The GCC initiative for peace and the partnership for peace were previous initiatives that the Houthis signed, prior to 2014 when they left their communities in the north and pushed in towards the capital. Those initiatives are the basis from which UN Security Council resolution 2216 has been crafted, and I hope that they will be the basis for the road map that we will work towards. The fact that the Houthis signed those initiatives in the past is, I hope, a good indication that they will back the road map.
Will the Minister confirm that the Government are at present tracking 252 allegations of humanitarian law violations by the Saudi-led coalition in Yemen, and has he heard what the former Business Secretary told the BBC? The former Business Secretary said that he was “staggered” by the number of potential breaches, and that if he were still in government, arms exports to the Saudis would have stopped
“a long time before now”.
In all the discussions that we have had about the Houthis, President Hadi and other stakeholders, we can end up glossing over the fact that al-Qaeda was and has been in the Arab peninsula for some time. Al-Qaeda is responsible for the Charlie Hebdo attack, the printer bombs, the underpants bomb and many others. This is one of al-Qaeda’s most advanced and complex capabilities. That is why it is so important for us to get good governance in Yemen so that al-Qaeda cannot take advantage of the vacuum of governance.
The Secretary of State has confirmed in a letter to my colleague, my hon. Friend Hywel Williams, that the US has been feeding arms to the Saudi coalition, fuelling the desperate humanitarian crisis in Yemen. What will Ministers do to persuade their new American counterparts to stop supplying these deadly cluster bombs in future?
I have worked quite hard to get not only Saudi Arabia but all the GCC nations to show a willingness to join others around the world in signing the convention on cluster munitions. The Americans are obviously not a signatory to it, but I hope that Saudi Arabia, which is considering this, will recognise its importance. I would say that Rex Tillerson, the new Secretary of State—he lived in Yemen for three years, and knows the area very well—will meet my right hon. Friend the Foreign Secretary in the very near future.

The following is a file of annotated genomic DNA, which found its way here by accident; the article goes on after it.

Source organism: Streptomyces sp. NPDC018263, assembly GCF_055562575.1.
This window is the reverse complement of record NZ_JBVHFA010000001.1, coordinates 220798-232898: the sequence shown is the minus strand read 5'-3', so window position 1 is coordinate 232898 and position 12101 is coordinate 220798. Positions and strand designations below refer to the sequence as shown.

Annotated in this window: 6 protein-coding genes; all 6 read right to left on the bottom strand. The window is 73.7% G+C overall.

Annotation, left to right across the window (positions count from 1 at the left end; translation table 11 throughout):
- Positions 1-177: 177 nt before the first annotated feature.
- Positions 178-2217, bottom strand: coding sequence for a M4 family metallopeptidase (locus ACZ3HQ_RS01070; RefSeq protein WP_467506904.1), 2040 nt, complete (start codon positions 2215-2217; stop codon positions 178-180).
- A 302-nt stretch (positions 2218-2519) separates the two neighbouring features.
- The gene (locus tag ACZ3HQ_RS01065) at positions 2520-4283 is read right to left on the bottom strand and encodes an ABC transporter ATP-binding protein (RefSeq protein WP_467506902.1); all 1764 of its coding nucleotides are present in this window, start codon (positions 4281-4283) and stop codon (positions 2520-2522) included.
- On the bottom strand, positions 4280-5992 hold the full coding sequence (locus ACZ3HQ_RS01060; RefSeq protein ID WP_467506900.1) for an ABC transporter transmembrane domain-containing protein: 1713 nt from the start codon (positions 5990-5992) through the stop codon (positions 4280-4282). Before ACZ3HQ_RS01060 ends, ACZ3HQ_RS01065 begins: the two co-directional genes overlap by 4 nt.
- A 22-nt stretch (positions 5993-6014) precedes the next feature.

People in Kettering agree that providing humanitarian assistance to vulnerable people in war zones is a proper use of our overseas aid budget. How many people are we supporting in Yemen, and what plans do we have to extend that budget in 2017?
As I have said, we are the fourth largest donor for the country of Yemen, providing over £100 million. We are looking at other ways of getting other countries to match our funding and to work with the United Nations. I hope my hon. Friend’s constituents will be reassured that we check to make sure that the funds going to the country do go where they are actually needed.
Again, in relation to that question, I will ask the Ministry of Defence to write to the hon. Lady with details of how the process works.
That is at the heart of what we now need to achieve. As I have mentioned, the quad met on
I hope the Minister will join me in welcoming the fact that the Disasters Emergency Committee has raised £17 million, which I believe includes DFID funding. Does that not show the importance of the UK meeting its 0.7% target as an example of global leadership? Will it, as I hope, encourage other countries to contribute to the UN appeal, which is currently only 60% funded?